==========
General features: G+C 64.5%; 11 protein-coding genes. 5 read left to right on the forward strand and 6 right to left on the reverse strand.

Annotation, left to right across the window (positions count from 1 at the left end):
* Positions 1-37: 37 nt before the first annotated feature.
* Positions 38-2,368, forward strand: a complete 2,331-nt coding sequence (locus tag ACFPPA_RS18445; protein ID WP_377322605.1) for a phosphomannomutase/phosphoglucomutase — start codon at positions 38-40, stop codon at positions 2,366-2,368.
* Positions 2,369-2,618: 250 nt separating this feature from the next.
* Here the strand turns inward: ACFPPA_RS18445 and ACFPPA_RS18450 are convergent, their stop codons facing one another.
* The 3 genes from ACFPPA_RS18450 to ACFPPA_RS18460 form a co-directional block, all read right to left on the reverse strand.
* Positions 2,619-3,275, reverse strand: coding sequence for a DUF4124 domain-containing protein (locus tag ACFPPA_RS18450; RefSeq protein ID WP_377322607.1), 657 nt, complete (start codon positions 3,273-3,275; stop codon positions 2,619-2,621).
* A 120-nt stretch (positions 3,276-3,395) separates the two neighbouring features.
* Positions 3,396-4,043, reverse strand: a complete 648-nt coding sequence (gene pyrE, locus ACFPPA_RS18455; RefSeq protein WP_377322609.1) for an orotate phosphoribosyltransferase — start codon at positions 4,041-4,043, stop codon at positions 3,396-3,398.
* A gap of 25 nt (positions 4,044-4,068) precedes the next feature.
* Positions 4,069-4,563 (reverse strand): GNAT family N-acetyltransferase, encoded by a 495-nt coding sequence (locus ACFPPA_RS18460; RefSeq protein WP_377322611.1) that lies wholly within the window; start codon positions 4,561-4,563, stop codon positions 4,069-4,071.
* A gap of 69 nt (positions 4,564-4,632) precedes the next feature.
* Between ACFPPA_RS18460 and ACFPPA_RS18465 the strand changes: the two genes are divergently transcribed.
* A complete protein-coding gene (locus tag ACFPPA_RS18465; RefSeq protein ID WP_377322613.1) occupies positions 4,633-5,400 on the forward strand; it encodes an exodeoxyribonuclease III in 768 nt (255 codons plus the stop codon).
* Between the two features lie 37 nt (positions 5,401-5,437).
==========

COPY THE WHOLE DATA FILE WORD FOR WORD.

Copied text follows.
General features: G+C 64.5%; 11 protein-coding genes. 5 read left to right on the forward strand and 6 right to left on the reverse strand.

Annotation, left to right across the window (positions count from 1 at the left end):
* Positions 1-37: 37 nt before the first annotated feature.
* Positions 38-2,368, forward strand: a complete 2,331-nt coding sequence (locus tag ACFPPA_RS18445; protein ID WP_377322605.1) for a phosphomannomutase/phosphoglucomutase — start codon at positions 38-40, stop codon at positions 2,366-2,368.
* Positions 2,369-2,618: 250 nt separating this feature from the next.
* Here the strand turns inward: ACFPPA_RS18445 and ACFPPA_RS18450 are convergent, their stop codons facing one another.
* The 3 genes from ACFPPA_RS18450 to ACFPPA_RS18460 form a co-directional block, all read right to left on the reverse strand.
* Positions 2,619-3,275, reverse strand: coding sequence for a DUF4124 domain-containing protein (locus tag ACFPPA_RS18450; RefSeq protein ID WP_377322607.1), 657 nt, complete (start codon positions 3,273-3,275; stop codon positions 2,619-2,621).
* A 120-nt stretch (positions 3,276-3,395) separates the two neighbouring features.
* Positions 3,396-4,043, reverse strand: a complete 648-nt coding sequence (gene pyrE, locus ACFPPA_RS18455; RefSeq protein WP_377322609.1) for an orotate phosphoribosyltransferase — start codon at positions 4,041-4,043, stop codon at positions 3,396-3,398.
* A gap of 25 nt (positions 4,044-4,068) precedes the next feature.
* Positions 4,069-4,563 (reverse strand): GNAT family N-acetyltransferase, encoded by a 495-nt coding sequence (locus ACFPPA_RS18460; RefSeq protein WP_377322611.1) that lies wholly within the window; start codon positions 4,561-4,563, stop codon positions 4,069-4,071.
* A gap of 69 nt (positions 4,564-4,632) precedes the next feature.
* Between ACFPPA_RS18460 and ACFPPA_RS18465 the strand changes: the two genes are divergently transcribed.
* A complete protein-coding gene (locus tag ACFPPA_RS18465; RefSeq protein ID WP_377322613.1) occupies positions 4,633-5,400 on the forward strand; it encodes an exodeoxyribonuclease III in 768 nt (255 codons plus the stop codon).
* Between the two features lie 37 nt (positions 5,401-5,437).